ALERT 1: The UW-Madison ‘s Pro Arte Quartet will give a FREE concert TONIGHT at 7:30 p.m. in Mills Hall. The program is the “Italian Serenade” (1887) by Hugo Wolf (1860-1903); the String Quartet No. 3 in F Major, Op. 73, (1946) by Dmitri Shostakovich (1906-1975); and the String Quartet in A-flat Major, Op. 105 (1895) by Antonin Dvorak (1841-1904). ALERT 2: Tickets to the piano recital of Johann Sebastian Bach ‘s “Goldberg” Variations by Christopher Taylor this Friday night are SOLD OUT as of Monday morning. By Jacob Stockinger The Ear has received the following announcement to post about a set of unusual piano concerts this coming weekend: In their only North American appearance, world-renowned pianists Daniel del Pino, Lucille Chung, Alon Goldstein and Roberto Plano will be heard this Friday and Saturday nights in the opening program of the third season of the Salon Piano Series. Hosted by Tim and Renee Farley at Farley’s House of Pianos, the Salon Piano Series has quickly gained a reputation for unique and stimulating programs in the intimate and historic setting of the Farley showroom. But never have four pianists been heard at once on four restored instruments. “It’s an honor knowing the pianists chose our location for their only North American performance,” says Renée Farley, co-founder of the Salon Piano Series. “We thought of no better way to open our third season.” The repertoire for the “Four on the Floor” concerts could hardly be more entertaining or appropriate for Halloween weekend: arrangements of the “Danse Macabre” by Camille Saint-Saens ; the “Carmen Fantasy” based on the beloved opera by Georges Bizet ; Maurice Ravel’s own transcription for four keyboards of his “Bolero” (heard in the YouTube video at the bottom); and an arrangement of the “Hungarian Rhapsody No. 2 ” by Franz Liszt. For the first time, an SPS program will be heard twice, on Friday, Oct. 28, and Saturday, Oct. 29, with both events beginning at 7:30 p.m. at the Farley’s House of Pianos Showroom, 6522 Seybold Road, Madison. That is on Madison’s far west side near the West Towne Mall . Tickets are $45. For more information about tickets, the concerts and the artists, plus other artists and concerts in the Salon Piano Series this season, visit: http://salonpianoseries.org/concerts.html For information about Farley’s House of Pianos, go to: http://www.farleyspianos.com/index.html THE ARTISTS Daniel del Pino (below) is a leading Spanish concert pianist juggling an international recital career with teaching in the Basque Country in Donostia-San Sebastian , Spain. The reputation of Lucille Chung (below), who often performs with her husband Alessio Bax , has grown steadily since her debut at the age of 10 with the Montreal Symphony Orchestra. To date she has performed with more than 60 orchestras. Alon Goldstein (below, in a photo by Meagan Cignoli) is particularly admired for his artistic vision and innovative programming. The New York Times described a recent performance as “exemplary throughout, with his pearly touch and sparkling runs.” Roberto Plano lives in Travedona Monate , Italy and teaches there at Accademia Musicale Varesina, which he founded. Tagged: "Goldberg" Variations , Alessio Bax , Alon Goldstein , Antonín Dvořák , arrangement , Arts , Bach , Basque , Bizet , Bolero , Camille Saint-Saëns , Carmen , Chamber music , Christopher Taylor , Classical music , Concert , Daniel del Pino , Danse Macabre , Dmitri Shostakovich , Dvorak , fantasy , Farley's House of Pianos , four-piano , France , Hugo Wolf , Hungarian Rhapsody , Italian Serenade , Italy , Jacob Stockinger , Johann Sebastian Bach , Liszt , Lucille Chung , Madison , Music , New York Times , opera , Pianist , Piano , Pro Arte Quartet , Ravel , Robert Plano , Roberto Plano , Shostakovich , Spain , String quartet , theme and variations , University of Wisconsin-Madison School of Music , University of Wisconsin–Madison , Wisconsin , YouTube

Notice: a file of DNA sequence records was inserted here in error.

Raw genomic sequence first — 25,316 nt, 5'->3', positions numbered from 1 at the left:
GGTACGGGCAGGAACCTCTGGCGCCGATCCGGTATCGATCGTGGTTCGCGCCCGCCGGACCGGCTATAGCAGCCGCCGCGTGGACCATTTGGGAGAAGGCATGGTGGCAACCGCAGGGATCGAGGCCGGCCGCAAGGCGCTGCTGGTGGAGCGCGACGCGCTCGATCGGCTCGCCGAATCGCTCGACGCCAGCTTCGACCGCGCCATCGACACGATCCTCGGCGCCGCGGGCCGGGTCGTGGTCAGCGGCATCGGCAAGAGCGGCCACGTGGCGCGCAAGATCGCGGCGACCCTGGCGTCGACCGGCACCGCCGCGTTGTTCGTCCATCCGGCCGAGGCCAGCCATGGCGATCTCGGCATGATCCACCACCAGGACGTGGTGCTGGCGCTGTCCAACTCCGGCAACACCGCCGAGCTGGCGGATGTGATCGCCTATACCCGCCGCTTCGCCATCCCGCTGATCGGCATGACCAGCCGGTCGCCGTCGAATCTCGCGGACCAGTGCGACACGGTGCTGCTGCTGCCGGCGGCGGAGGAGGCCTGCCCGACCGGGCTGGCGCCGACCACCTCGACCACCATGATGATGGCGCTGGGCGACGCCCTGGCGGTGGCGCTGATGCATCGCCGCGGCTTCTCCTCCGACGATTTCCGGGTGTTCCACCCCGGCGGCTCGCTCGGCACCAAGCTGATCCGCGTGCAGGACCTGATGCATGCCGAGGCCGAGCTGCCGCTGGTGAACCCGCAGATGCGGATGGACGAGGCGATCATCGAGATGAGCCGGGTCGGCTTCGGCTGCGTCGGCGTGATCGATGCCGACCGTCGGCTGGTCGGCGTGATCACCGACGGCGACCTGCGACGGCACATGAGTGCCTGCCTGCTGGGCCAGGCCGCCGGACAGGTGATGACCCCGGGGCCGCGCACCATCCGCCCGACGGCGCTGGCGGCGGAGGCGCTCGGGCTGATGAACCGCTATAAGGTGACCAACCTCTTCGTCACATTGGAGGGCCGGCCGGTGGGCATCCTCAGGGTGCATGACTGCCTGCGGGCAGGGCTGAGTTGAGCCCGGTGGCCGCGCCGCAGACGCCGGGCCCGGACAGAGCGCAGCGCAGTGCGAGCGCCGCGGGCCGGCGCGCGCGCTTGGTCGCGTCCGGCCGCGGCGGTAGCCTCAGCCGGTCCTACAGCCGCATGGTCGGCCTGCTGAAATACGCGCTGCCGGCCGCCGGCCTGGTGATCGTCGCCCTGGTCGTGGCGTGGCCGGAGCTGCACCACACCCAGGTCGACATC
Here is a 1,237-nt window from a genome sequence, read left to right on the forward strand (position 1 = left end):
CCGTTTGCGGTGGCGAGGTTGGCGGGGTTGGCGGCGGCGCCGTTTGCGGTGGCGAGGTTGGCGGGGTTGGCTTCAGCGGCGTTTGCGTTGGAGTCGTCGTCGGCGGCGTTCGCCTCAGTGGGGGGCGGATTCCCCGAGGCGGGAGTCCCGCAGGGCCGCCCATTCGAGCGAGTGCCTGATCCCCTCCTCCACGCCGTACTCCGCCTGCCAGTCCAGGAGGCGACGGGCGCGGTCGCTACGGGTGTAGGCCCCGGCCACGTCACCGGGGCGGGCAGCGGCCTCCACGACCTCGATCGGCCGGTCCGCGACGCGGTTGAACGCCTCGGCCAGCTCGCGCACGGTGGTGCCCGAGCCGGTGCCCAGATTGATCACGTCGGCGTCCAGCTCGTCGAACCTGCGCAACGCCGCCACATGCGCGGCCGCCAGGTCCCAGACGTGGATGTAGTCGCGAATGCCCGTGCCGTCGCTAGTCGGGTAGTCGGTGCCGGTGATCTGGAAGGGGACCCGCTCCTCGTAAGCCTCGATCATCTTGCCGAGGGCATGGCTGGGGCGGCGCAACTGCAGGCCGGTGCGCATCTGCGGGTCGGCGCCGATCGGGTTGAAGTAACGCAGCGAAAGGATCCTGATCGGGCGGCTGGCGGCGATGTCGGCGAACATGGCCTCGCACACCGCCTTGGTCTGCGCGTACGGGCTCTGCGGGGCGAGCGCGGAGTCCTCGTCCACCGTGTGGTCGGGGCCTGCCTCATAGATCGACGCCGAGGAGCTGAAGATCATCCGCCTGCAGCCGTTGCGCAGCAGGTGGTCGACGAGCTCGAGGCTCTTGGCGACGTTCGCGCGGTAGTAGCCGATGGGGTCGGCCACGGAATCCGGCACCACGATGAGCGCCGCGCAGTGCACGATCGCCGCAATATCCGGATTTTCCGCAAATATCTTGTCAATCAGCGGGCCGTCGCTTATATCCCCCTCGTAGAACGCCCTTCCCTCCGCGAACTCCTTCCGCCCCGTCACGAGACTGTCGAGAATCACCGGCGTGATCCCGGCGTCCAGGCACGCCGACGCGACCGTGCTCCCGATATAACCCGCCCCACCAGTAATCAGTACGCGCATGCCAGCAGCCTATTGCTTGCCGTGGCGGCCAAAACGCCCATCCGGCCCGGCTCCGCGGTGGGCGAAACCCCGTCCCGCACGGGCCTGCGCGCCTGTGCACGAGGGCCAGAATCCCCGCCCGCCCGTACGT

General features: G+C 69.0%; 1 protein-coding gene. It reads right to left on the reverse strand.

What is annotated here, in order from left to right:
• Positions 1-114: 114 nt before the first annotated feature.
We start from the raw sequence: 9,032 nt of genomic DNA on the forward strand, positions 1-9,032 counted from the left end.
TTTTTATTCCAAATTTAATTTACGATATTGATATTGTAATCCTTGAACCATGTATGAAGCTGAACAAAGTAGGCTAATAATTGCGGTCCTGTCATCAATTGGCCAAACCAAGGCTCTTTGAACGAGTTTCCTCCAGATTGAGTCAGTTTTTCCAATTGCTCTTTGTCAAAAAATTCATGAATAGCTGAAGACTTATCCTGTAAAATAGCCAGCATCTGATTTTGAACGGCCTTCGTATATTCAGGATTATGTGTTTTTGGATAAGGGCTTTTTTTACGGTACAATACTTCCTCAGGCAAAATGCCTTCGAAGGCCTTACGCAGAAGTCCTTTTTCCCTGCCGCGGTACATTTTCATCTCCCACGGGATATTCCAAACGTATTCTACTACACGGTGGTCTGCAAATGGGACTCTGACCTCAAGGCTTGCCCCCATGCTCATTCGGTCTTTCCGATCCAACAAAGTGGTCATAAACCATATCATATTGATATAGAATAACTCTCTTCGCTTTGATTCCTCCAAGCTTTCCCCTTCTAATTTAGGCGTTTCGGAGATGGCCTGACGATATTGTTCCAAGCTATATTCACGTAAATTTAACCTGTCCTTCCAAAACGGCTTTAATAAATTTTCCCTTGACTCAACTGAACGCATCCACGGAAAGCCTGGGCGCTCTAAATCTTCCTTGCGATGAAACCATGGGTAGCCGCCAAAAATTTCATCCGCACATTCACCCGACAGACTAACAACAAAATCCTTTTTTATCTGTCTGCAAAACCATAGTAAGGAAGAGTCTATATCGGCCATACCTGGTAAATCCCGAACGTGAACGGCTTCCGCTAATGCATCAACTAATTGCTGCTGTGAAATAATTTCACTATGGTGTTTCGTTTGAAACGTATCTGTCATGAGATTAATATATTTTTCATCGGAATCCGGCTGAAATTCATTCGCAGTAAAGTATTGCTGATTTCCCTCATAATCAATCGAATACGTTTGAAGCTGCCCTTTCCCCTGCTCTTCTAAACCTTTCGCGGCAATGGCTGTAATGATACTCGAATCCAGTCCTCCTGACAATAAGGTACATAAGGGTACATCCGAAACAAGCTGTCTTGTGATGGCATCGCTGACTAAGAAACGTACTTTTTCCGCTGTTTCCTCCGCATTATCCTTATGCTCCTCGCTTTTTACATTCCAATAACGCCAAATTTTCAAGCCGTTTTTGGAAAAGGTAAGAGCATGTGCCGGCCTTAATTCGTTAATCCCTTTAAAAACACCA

Works of Sweelinck, Bull, Buxtehude, Eben et alGerrit Chr. de Gier, Organs Stevenskerk NijmegenThe Best of MendelssohnMargreeth Chr. de Jong, Nieuwe Kerk, MiddelburgWorks of Franck, Saint Saëns, Andriessen, KlopToon Hagen, Adema organ, RaalteWorks of Andriessen, de Klerk and othersCoebergh & Heerink, Adema organ, Haarlem KomponistenbespiegelingOrgan works of Sweelinck, Bull,Buxtehude, Eben, Bach, vdHorst,Mozart and Liszt Gerrit Chr. de Gier - organistChoir Organ, unknown builder 17th CenturyMain Organ, König 1776 - Stevenskerk, NijmegenLabel: Lindenberg LBCD50Recorded November 1993 [Flacs & scans]Download Felix Mendelssohn (1809-1847)Six Sonatas Opus 65Three Preludia & Fuges Opus 37Fuga, Passacaglia, Allegro,Choral Variationen Margreeth Chr. de Jong - organisteVan Leeuwen Organ, 1954Nieuwe kerk - MiddelburgLabel: Den hertog DH8208012 (2CD)Recorded May 2006 & May 2008 [Flacs & scans]Download PrièreOrgan works of Franck, Saint-Saëns,Hendrik Andriessen and Henk Klop Toon Hagen - organistAdema Organ, 1927Basiliek - RaalteLabel: B&A Records 04051975Recorded April 2009 [Flacs & scans]Download Haarlemmer OrgelboekOrgan Works of Andriessen, de Klerk,Raas, Bartelink, Manneke and others Gemma Coebergh & Mark Heerink - organistsAdema organ, 1906St. Josephkerk - HaarlemLabel: Tulip Records TURE 201207Recorded November 2011 [Flacs & scans]Download